[Norwich, Vermont] has produced 11 Olympians, all but one since 1984. Such an achievement takes on renewed interest with the Winter Olympics kicking off next week, and it’s at the center of Norwich, Karen Crouse’s splendid portrait of the town and its Olympian performance ... Ms. Crouse says that sports success is a byproduct of how Norwich 'collectively rears its children, helping them succeed without causing burnout or compromising their future happiness' ... [Crouse] is also a gifted storyteller and willing to do the legwork that is needed to collect material. To capture the mystique of Norwich, she didn’t drop in occasionally — she lived there for five months. As a result, her account is imbued with local color and detail ... But Ms. Crouse’s message applies beyond a particular town or state: Rather than micromanage their children, parents should 'act as their guides to charity, well-roundedness, curiosity, perspective, and a healthy life anchored by physical activity.'
The secrets of that kind of athletic achievement are the subject of Karen Crouse’s book Norwich: One Tiny Vermont Town’s Secret to Happiness and Excellence. Crouse, a Times sportswriter disillusioned by drug-enhanced results and joyless competitions, stumbled on Norwich in the midst of her travels with more or less the same stunned enthusiasm with which Ronald Colman, in the movie Lost Horizon, stumbles on Shangri-La ... What we don’t get to see, in Crouse’s account, is the little town nearby, where, as must be the case, everyone coöperates and yet no one is a champion ... In any case, one has the sense that what Crouse has found is not a 'secret' but a well-known effect: unusual excellence emerges within tightly structured local traditions.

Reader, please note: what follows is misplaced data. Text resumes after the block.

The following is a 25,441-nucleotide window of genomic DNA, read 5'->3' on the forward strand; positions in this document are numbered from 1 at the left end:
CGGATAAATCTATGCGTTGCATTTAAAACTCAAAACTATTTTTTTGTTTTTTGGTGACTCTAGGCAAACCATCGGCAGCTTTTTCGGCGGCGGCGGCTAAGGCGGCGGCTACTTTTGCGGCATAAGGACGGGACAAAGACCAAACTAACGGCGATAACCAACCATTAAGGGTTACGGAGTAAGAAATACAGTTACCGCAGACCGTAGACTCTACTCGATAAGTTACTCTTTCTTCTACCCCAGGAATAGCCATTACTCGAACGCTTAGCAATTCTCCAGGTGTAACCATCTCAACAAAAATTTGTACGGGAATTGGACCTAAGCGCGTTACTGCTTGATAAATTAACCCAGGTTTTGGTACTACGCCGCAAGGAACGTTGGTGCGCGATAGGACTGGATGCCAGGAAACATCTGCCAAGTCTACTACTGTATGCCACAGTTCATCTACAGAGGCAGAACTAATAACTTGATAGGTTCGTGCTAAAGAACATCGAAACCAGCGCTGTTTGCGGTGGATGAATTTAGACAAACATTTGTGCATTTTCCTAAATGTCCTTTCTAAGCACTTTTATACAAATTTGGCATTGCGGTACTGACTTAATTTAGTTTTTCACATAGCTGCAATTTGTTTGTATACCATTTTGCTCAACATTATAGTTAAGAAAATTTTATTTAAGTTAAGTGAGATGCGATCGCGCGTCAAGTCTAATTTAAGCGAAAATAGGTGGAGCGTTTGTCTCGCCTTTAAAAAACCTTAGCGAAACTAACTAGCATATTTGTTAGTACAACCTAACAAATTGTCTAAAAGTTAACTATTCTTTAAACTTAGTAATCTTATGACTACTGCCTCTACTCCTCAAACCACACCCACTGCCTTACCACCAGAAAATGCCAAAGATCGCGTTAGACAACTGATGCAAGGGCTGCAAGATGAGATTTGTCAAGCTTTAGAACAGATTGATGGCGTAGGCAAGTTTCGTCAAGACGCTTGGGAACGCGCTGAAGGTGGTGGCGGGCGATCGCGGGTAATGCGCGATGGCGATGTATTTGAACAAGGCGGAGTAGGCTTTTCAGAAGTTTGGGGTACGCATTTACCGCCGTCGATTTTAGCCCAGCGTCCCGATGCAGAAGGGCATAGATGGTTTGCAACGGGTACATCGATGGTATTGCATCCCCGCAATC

New York Times journalist Karen Crouse finds the roots of Norwich’s Olympic success in a simple paradox: Its young athletes are taught that there are more important things than winning ... In Norwich: One Tiny Vermont Town’s Secret to Happiness and Excellence, Crouse describes a local parenting culture that focuses on children’s personal development rather than success ... The lessons of Norwich are inspiring and compelling, but the book also includes occasional instances of truly awful writing. Most often, Crouse’s style is competent and workmanlike. But she is enamored of clichés and sometimes remakes them in cringe-inducing ways ... Another problem: Crouse seems so besotted with the town that it makes one automatically distrust her. Can any town be so perfect? One can’t help but feel Crouse lacks perspective ... She should consider the reality that racially and economically homogeneous small towns increasingly belong to our nation’s past and not its future.